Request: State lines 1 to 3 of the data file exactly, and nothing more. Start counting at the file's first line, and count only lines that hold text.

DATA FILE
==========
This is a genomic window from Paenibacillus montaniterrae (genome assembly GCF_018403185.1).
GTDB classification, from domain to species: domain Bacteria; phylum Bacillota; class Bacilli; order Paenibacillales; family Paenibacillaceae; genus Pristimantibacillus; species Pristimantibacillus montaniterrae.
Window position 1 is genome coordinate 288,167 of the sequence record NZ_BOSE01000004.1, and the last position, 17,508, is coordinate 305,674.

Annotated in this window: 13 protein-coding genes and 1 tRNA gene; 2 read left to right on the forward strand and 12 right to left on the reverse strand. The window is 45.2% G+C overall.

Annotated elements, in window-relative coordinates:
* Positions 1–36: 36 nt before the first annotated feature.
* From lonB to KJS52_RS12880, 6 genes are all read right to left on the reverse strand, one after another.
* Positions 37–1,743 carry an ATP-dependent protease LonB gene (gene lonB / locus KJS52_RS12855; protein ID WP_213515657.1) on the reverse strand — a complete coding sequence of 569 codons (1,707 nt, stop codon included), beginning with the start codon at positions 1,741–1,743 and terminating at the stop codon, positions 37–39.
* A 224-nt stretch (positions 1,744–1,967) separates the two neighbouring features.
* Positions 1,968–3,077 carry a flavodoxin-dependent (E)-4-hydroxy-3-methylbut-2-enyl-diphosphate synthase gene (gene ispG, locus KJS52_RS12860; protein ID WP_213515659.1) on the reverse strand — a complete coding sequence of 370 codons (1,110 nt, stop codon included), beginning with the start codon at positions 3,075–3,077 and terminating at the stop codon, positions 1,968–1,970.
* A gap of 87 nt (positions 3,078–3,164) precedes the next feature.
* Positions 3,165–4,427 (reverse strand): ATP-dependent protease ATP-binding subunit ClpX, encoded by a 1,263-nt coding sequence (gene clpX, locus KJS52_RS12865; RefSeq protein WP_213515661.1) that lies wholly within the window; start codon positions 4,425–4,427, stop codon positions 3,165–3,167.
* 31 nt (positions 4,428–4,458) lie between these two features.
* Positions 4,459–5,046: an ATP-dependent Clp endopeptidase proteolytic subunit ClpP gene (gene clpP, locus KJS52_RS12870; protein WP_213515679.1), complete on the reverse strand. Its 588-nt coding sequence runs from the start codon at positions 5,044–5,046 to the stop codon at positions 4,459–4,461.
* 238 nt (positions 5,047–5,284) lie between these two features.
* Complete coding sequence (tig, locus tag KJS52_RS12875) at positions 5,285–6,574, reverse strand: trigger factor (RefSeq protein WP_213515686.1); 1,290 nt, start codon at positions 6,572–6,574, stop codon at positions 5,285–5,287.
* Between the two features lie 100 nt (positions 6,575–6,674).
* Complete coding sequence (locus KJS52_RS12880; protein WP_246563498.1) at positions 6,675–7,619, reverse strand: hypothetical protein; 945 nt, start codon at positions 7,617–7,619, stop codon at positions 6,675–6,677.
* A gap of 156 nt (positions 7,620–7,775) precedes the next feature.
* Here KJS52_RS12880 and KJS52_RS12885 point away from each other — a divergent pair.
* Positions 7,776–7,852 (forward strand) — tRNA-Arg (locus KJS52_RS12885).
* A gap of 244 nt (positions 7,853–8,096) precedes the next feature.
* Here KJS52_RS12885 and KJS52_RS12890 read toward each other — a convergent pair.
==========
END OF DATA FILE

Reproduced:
This is a genomic window from Paenibacillus montaniterrae (genome assembly GCF_018403185.1).
GTDB classification, from domain to species: domain Bacteria; phylum Bacillota; class Bacilli; order Paenibacillales; family Paenibacillaceae; genus Pristimantibacillus; species Pristimantibacillus montaniterrae.
Window position 1 is genome coordinate 288,167 of the sequence record NZ_BOSE01000004.1, and the last position, 17,508, is coordinate 305,674.